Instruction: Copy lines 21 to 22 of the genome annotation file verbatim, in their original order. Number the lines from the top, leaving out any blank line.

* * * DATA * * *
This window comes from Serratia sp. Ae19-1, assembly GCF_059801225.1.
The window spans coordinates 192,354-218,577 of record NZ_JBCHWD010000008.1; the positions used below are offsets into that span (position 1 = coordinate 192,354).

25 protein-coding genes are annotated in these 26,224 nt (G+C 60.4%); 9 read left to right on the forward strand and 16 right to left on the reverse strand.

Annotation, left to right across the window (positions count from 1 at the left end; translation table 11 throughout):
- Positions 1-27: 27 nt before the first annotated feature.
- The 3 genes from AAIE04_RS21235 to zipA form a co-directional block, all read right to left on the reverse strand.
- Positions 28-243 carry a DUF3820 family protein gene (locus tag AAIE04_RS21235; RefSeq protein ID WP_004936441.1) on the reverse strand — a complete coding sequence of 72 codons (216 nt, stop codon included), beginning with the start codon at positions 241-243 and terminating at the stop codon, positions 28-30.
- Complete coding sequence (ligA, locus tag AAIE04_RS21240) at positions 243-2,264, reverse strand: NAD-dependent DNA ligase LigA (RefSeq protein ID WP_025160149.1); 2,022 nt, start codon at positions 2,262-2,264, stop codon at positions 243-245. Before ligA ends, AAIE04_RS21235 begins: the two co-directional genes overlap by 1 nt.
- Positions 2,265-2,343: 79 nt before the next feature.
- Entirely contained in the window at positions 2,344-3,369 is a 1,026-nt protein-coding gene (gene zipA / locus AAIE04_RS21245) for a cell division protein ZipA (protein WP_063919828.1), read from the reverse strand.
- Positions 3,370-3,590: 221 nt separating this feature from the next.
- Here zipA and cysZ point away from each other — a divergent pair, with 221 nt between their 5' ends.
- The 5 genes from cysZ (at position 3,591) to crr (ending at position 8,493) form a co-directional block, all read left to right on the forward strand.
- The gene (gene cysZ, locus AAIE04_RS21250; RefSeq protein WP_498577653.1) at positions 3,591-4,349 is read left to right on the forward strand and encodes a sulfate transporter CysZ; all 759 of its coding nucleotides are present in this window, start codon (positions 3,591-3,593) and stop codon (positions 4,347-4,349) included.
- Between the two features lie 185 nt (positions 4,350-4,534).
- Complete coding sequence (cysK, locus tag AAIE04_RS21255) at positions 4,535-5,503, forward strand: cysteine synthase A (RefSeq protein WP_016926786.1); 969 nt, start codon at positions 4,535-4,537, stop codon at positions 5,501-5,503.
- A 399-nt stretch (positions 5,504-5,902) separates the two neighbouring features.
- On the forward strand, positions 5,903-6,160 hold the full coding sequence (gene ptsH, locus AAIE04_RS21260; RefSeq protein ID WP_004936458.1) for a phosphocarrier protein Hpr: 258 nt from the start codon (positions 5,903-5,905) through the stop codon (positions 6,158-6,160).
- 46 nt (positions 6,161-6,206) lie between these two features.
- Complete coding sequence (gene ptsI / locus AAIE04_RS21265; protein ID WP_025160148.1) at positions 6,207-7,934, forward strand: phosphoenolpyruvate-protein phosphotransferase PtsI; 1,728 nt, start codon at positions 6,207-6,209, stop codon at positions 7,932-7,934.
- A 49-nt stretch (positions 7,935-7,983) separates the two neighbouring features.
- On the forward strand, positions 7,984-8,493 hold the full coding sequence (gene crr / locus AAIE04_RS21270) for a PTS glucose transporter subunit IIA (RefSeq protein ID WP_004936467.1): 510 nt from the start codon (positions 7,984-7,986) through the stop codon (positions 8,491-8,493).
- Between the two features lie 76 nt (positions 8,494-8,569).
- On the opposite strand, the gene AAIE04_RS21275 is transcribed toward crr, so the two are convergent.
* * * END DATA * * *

- A 49-nt stretch (positions 7,935-7,983) separates the two neighbouring features.
- On the forward strand, positions 7,984-8,493 hold the full coding sequence (gene crr / locus AAIE04_RS21270) for a PTS glucose transporter subunit IIA (RefSeq protein ID WP_004936467.1): 510 nt from the start codon (positions 7,984-7,986) through the stop codon (positions 8,491-8,493).